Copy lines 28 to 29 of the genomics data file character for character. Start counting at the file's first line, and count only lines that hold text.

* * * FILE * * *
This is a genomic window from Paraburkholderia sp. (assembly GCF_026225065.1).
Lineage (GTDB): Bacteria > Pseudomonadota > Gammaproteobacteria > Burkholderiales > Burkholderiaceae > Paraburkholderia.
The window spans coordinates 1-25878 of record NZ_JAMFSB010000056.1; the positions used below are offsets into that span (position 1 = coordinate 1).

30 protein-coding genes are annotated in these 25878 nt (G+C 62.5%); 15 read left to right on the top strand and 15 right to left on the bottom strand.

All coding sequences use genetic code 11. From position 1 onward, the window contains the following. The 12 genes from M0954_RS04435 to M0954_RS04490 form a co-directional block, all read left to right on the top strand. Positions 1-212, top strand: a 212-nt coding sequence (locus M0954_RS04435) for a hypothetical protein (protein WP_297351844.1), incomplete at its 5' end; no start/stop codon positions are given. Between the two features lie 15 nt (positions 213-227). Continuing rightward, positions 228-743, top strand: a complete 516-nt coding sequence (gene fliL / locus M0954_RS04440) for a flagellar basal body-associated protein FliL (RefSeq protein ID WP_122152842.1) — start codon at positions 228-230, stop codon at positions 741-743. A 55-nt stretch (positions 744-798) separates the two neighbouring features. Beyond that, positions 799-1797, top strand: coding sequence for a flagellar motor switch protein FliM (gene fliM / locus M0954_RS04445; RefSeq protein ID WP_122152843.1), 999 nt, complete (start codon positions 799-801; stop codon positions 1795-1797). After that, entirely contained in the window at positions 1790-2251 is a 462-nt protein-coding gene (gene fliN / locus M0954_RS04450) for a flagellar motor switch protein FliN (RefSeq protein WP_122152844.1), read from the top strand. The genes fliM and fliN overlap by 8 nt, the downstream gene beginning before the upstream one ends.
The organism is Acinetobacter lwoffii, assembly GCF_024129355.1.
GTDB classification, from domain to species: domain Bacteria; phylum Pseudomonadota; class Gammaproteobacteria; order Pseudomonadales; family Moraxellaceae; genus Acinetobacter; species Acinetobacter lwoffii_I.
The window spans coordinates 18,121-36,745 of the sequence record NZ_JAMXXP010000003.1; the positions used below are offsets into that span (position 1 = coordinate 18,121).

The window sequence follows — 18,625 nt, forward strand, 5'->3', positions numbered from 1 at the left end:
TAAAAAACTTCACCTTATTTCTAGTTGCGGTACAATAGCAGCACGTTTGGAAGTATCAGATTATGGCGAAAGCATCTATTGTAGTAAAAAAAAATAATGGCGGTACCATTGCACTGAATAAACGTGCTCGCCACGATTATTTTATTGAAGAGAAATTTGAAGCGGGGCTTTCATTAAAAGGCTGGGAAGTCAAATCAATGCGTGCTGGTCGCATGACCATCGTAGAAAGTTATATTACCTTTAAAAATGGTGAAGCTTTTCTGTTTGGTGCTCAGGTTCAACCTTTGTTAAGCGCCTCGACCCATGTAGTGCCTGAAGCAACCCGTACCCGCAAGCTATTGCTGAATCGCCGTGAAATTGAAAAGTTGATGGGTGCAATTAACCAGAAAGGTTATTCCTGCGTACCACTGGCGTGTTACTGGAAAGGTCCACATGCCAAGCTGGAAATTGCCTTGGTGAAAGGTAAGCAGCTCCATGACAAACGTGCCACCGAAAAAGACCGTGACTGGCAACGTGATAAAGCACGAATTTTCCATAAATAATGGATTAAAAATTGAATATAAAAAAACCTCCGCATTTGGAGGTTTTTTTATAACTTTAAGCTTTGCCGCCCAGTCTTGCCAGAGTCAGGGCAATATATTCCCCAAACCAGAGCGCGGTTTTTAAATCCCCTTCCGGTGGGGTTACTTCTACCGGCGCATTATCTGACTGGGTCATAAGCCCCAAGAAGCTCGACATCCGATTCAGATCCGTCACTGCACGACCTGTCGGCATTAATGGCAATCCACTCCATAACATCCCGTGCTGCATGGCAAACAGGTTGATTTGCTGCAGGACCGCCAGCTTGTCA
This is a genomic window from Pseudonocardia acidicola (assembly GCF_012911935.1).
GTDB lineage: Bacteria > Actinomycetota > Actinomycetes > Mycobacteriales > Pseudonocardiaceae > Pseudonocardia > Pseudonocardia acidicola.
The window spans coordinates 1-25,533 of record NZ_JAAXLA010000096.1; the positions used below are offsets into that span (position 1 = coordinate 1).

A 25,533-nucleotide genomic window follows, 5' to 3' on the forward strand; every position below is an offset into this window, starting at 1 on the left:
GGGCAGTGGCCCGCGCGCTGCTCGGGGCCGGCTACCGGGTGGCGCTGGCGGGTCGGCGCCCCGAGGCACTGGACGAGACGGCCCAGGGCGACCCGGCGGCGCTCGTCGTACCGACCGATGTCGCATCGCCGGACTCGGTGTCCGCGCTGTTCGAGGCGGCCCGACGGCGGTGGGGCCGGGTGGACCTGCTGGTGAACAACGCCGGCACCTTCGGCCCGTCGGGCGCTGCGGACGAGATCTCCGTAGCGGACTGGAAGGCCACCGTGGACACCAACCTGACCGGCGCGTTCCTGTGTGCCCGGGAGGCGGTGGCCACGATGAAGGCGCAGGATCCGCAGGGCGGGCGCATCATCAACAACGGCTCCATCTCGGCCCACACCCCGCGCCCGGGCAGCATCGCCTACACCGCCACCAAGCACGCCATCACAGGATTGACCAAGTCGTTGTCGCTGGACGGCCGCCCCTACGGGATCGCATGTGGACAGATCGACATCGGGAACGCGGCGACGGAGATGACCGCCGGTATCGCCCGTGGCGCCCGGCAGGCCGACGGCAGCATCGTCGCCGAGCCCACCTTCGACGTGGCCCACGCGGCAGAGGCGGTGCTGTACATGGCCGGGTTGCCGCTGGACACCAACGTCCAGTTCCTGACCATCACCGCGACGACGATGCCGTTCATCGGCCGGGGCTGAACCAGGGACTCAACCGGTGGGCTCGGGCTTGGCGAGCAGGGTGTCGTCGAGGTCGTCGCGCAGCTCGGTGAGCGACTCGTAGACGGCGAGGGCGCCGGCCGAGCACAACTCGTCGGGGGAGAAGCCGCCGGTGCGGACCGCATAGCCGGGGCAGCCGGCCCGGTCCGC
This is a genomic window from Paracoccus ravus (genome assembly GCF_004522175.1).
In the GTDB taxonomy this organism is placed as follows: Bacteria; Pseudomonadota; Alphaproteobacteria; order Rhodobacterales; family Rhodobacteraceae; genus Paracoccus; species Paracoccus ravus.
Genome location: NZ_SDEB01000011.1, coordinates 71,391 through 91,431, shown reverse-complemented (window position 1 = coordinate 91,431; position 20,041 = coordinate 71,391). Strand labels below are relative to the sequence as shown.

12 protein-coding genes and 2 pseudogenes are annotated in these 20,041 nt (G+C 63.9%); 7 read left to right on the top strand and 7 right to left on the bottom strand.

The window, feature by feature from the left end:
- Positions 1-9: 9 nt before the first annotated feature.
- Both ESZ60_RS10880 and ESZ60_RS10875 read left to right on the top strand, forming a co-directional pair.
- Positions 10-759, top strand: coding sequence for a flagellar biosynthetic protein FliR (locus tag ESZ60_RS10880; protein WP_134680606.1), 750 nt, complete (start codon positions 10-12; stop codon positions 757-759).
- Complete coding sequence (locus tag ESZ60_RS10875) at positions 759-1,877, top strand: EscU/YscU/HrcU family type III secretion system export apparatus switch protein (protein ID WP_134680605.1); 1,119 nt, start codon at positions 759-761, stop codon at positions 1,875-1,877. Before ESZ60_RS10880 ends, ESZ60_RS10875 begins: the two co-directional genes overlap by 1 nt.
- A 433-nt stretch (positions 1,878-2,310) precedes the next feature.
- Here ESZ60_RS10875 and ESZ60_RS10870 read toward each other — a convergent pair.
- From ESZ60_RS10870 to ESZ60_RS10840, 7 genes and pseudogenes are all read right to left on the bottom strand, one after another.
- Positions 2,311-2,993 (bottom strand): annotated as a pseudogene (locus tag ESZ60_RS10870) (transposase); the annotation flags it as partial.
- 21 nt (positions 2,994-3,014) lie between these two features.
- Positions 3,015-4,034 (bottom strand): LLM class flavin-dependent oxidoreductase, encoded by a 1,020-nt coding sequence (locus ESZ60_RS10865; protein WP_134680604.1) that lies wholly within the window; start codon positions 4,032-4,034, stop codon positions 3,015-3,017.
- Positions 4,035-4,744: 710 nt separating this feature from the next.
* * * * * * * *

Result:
- Positions 2,311-2,993 (bottom strand): annotated as a pseudogene (locus tag ESZ60_RS10870) (transposase); the annotation flags it as partial.
- 21 nt (positions 2,994-3,014) lie between these two features.